Strategy and Stalemates

At some point in the late ’90s, my family got a computer. I remember that computer fondly because it was what encouraged me to learn to touch-type, and that in turn encouraged me to start writing stories, but to be honest I probably spent a lot more time on that computer playing Total Annihilation.


For anyone who hasn’t come across it before Total Annihilation is a 1997 real time strategy game in which you control an army of self-replicating machines with the objective of totally annihilating a different army of self-replicating machines. Basic construction robots build advanced factories, which build advanced robots, which build missile silos and heavy artillery. The enemy AI does little more than build units at random, but against a human player the game involves carefully building up a layered network of defences while throwing swarms of robots at your opponent, trying to find a weak spot. Ground units can be repelled with laser turrets, air units with rocket turrets, and missiles with anti-missiles: failing to build up one defence tends to leave holes in the others, so poor planning can be truly disastrous.

The main problem with playing Total Annihilation against a computer opponent is that their random choice of units–combined with a cap of 200 per side–means that after a while a kind of natural selection kicks in. A tank or robot that gets destroyed by your static laser towers might be replaced by another tank or robot, but it might also be replaced by a metal storage silo or a solar powerplant well out of harm’s way. Since storage silos don’t march into laser fire, your computer opponent’s 200 units will eventually include rather a lot of them, and not a whole lot else.

The main problem playing Total Annihilation against a human player is pretty much the opposite. If neither player Zerg rushes the other early in the game, it’s easy to end up with a total stalemate, where both players are so well entrenched that neither can possibly hope to launch an attack on the other. I played a few matches against my university friends in 2009, and on one occasion my neighbour knocked on my door asking if I wanted to call it a draw. Apparently he’d just launched two dozen nukes at my base, and my missile defences had stopped every single one. Essentially, Total Annihilation has three possible outcomes: you win quickly, you lose quickly, or you play for an hour then give up and go to the pub.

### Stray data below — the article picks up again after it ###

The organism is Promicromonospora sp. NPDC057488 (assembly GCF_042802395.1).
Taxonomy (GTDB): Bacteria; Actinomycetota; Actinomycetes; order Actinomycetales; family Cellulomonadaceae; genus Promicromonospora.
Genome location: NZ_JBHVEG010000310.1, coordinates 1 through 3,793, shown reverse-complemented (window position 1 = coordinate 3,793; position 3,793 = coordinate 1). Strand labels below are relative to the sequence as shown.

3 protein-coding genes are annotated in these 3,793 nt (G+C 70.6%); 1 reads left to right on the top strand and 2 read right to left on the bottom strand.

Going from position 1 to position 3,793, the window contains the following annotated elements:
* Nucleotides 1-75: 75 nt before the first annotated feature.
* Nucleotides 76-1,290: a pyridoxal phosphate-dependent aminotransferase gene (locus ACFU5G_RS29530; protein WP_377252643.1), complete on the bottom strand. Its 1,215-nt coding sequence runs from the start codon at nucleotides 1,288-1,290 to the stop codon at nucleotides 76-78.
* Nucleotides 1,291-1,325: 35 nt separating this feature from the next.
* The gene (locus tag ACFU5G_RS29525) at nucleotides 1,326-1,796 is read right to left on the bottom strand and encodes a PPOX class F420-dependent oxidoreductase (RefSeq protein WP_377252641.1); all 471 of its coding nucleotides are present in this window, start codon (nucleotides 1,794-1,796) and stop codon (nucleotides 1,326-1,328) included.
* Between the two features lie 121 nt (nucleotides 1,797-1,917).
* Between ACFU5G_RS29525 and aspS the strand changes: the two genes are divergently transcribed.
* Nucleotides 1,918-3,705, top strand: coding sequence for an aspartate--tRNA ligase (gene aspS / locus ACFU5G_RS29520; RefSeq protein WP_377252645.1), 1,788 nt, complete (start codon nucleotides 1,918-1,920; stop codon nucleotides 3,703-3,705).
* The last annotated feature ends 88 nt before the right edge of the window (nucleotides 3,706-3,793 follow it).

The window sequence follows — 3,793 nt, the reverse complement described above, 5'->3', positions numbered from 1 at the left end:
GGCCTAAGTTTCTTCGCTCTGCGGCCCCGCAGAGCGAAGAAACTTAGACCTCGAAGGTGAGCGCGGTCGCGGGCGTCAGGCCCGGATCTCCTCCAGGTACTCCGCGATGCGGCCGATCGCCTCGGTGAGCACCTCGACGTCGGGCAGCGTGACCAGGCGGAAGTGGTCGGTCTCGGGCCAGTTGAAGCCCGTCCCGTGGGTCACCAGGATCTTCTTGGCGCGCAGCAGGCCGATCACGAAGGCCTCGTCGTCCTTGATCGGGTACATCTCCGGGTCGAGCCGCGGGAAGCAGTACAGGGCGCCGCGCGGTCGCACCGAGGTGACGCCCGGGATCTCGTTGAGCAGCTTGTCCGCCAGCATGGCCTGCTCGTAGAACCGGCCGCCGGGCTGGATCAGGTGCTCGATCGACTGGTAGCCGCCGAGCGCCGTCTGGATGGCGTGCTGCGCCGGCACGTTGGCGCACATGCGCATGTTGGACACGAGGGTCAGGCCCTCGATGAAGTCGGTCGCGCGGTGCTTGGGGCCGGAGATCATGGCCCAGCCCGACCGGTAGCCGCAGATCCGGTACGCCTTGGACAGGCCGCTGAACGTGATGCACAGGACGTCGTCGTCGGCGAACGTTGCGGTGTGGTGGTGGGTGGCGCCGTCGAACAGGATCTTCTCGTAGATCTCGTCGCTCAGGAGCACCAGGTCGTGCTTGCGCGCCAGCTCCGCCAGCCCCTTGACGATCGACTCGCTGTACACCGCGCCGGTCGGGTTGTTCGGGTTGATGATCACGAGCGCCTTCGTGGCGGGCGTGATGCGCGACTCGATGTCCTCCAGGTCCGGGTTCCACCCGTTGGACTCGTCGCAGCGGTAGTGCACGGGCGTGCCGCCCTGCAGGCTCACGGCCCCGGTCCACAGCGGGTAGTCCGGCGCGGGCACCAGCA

This actually isn’t too bad a situation, overall. I think a large part of the reason why Total Annihilation is still popular–nearly twenty years after it was released–is that it tends towards stalemates rather than sudden, unsatisfying wins or losses. You might get a run of games that never really end, but that tends to be down to players failing to play aggressively rather than a game design that makes “turtling” too easy an option.

Even games that end up heading towards a stalemate aren’t guaranteed to be uneventful, either. Knowing that simply throwing units at your heavily dug-in opponent is unlikely to get you anywhere, there’s an opportunity to think outside the box a bit and to try new things. When I was playing against the computer in nineteen ninety-something, I never really saw the point of radar jammers, for example. When I was playing against my housemate in 2009–trying to set up my artillery within range of theirs–it became obvious, and I ended up using them all the time. The game became less about playing well minute to minute, and more about coming up with a bigger plan, which when you think about it is really what strategy should be all about.

If you fancy having a go for yourself, Total Annihilation is available on Steam, though it’s not exactly a rare game so disc versions may be cheaper. In any case, you’ll need a 100MHz processor and 16MB of RAM to run it. Which is to say it’ll basically work on anything at this point.


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